As a result of EAR (Export Administration Regulations) non-compliance issues, ZTE was banned from purchasing American parts. After 3 months the US Commerce Department has lifted the ban at the urging of US President Donald Trump, removing sanctions that had crippled the Chinese telecommunications giant who is the countries second largest telecommunications equipment producer.
However having the ban lifted was a costly exercise. The ban was removed after ZTE paid the final tranche of a $US1.4 billion penalty by placing $US400 million in escrow at a US bank, according to an emailed statement by the Department. That sum comes in addition to the $US892 million in penalties the telecommunications equipment maker has paid to the US government after pleading guilty to violating sanctions.
In addition to the fines, the company is said to be facing at least $US3 billion in total losses due to supply being stopped of chips and other components needed to make its networking gear and smartphones.
Initially ZTE was given a seven year ban after selling American technology to Iran and North Korea. Such a lengthy ban forced ZTR to announce it was shutting down, however President Donald Trump reconsidered the penalties as a personal favour to Chinese President Xi Jinping, with his administration later announcing it would allow the company to stay in business after paying a new fine, changing its management and providing “high-level security guarantees”.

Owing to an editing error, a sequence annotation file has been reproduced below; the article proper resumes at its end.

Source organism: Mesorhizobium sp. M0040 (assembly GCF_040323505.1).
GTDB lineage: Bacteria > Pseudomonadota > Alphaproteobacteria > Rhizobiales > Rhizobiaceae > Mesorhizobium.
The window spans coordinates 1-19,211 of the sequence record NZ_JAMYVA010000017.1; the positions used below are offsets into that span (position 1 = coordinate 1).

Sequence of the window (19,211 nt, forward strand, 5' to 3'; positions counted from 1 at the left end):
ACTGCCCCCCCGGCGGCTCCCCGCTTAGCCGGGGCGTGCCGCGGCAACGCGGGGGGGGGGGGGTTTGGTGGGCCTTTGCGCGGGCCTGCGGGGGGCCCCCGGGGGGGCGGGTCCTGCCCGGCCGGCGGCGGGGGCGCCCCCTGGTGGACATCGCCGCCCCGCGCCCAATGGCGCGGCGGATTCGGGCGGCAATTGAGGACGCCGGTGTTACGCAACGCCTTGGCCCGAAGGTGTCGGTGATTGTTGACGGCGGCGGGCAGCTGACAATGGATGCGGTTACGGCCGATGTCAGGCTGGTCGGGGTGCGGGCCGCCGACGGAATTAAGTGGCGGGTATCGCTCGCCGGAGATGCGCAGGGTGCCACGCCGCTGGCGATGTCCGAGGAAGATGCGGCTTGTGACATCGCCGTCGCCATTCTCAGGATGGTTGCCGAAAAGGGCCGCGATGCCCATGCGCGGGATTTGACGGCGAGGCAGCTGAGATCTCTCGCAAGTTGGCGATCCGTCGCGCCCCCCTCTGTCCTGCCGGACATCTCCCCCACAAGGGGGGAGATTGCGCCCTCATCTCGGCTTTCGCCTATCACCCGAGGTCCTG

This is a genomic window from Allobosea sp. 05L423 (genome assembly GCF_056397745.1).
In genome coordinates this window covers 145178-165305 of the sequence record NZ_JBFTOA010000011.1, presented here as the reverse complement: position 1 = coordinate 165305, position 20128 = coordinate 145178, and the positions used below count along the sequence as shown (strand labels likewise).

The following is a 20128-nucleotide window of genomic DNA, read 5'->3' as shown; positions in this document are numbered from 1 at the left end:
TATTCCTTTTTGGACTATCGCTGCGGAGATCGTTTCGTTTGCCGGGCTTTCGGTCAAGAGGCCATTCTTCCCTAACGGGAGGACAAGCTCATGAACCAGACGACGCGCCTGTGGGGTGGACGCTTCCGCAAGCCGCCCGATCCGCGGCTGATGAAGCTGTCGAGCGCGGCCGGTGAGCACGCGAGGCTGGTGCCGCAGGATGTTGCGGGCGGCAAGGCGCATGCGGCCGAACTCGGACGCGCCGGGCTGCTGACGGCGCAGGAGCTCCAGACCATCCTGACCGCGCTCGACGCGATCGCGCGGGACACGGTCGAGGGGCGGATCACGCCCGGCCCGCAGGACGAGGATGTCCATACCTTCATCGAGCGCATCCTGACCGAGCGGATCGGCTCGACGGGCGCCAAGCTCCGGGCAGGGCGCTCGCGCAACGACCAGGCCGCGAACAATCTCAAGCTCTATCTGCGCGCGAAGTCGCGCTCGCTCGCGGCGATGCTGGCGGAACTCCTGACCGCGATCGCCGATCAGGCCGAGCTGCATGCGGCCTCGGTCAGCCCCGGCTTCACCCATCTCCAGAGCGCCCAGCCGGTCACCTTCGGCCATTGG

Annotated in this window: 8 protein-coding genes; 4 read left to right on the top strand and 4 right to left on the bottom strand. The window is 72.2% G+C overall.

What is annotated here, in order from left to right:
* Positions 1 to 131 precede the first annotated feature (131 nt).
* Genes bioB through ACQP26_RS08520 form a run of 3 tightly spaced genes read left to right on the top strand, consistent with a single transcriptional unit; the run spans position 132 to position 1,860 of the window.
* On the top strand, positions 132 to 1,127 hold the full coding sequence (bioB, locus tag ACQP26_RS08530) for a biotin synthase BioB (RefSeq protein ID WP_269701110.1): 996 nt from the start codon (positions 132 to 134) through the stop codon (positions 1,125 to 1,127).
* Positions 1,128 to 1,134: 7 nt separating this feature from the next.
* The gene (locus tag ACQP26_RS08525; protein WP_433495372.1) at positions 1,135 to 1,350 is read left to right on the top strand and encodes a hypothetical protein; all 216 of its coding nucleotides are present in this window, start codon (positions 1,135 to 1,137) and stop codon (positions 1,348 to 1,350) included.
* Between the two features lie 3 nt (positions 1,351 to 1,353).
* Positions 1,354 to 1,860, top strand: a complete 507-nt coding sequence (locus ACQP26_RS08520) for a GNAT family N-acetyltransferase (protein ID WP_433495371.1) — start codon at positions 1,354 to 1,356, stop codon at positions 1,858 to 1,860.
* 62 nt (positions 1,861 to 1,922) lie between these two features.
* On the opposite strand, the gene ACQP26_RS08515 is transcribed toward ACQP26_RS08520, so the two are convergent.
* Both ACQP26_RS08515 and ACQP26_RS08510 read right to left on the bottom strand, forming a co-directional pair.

ZTE’s new management has vowed to uphold compliance as a top priority as it faces the challenge of rebuilding trust with phone companies and corporate customers.
In his announcement on 13th July, Commerce Secretary Wilbur Ross promised that the company would continue to face scrutiny by US authorities. “While we lifted the ban on ZTE, the department will remain vigilant as we closely monitor ZTE’s actions to ensure compliance with all US laws and regulations,” Ross said.
While ZTE is happy to be back in business, not everyone in the US Congress is happy that the sanctions have been lifted and are seeking to have the ban restored, either in part or whole.